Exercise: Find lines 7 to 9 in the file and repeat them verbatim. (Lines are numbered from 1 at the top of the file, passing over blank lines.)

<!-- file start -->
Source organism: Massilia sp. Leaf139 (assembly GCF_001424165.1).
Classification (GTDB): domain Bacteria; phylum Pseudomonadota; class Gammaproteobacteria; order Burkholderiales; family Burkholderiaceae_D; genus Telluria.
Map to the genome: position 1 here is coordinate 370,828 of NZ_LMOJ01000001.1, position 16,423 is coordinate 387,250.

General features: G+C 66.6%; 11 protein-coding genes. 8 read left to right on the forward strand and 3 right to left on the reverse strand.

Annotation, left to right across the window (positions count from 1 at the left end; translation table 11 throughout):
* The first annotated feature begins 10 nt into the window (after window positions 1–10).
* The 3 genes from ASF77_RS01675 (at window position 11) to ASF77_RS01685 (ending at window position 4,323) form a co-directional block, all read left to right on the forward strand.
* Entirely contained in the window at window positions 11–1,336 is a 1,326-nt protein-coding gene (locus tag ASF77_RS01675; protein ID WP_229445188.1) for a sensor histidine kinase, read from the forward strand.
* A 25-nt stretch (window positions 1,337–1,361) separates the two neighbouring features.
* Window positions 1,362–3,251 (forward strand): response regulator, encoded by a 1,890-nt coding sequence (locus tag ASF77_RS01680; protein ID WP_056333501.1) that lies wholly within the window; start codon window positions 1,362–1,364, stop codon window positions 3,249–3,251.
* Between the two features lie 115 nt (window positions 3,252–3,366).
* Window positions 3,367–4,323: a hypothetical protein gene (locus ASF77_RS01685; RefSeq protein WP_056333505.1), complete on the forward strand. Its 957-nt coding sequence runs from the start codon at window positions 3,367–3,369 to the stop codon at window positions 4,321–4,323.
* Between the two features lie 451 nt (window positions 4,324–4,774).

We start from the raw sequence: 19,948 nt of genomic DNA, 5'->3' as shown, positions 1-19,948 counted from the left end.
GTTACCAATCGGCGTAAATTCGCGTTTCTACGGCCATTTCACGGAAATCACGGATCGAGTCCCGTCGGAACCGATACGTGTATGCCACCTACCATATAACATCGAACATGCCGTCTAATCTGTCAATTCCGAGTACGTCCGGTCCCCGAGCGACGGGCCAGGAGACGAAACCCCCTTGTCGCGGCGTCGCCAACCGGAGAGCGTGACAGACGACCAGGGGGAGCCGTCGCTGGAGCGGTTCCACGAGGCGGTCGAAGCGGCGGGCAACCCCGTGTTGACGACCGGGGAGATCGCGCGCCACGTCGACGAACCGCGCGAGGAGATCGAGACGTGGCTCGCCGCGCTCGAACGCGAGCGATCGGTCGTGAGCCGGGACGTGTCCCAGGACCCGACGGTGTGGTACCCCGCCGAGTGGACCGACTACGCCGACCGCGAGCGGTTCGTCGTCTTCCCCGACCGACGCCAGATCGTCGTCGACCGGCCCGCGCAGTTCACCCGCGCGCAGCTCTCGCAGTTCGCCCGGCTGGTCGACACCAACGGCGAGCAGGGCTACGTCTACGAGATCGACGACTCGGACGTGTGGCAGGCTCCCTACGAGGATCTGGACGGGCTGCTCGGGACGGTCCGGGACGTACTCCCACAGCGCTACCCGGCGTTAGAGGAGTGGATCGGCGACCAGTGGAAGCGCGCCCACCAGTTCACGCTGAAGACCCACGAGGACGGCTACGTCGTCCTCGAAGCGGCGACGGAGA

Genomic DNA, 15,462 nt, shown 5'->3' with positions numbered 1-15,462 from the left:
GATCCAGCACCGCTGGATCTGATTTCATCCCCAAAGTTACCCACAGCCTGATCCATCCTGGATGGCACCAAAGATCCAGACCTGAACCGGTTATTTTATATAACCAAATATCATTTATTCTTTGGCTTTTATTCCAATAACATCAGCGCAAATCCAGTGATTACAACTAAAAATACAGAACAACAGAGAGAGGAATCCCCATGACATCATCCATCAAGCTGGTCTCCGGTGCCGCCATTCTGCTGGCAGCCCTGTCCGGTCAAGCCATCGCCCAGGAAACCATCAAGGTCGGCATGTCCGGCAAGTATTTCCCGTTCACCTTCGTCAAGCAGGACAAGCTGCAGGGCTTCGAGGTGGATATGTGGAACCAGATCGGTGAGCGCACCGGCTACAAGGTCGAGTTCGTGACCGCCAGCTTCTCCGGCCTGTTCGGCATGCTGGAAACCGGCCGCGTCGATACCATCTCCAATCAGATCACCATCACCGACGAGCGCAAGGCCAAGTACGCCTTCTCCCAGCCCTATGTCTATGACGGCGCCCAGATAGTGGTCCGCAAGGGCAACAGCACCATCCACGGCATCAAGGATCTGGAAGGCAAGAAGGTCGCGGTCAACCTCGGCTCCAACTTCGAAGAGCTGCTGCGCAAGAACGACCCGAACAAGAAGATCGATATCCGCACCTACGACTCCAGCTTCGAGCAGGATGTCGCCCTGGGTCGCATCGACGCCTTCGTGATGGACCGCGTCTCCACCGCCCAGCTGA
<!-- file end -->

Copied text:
* The 3 genes from ASF77_RS01675 (at window position 11) to ASF77_RS01685 (ending at window position 4,323) form a co-directional block, all read left to right on the forward strand.
* Entirely contained in the window at window positions 11–1,336 is a 1,326-nt protein-coding gene (locus tag ASF77_RS01675; protein ID WP_229445188.1) for a sensor histidine kinase, read from the forward strand.
* A 25-nt stretch (window positions 1,337–1,361) separates the two neighbouring features.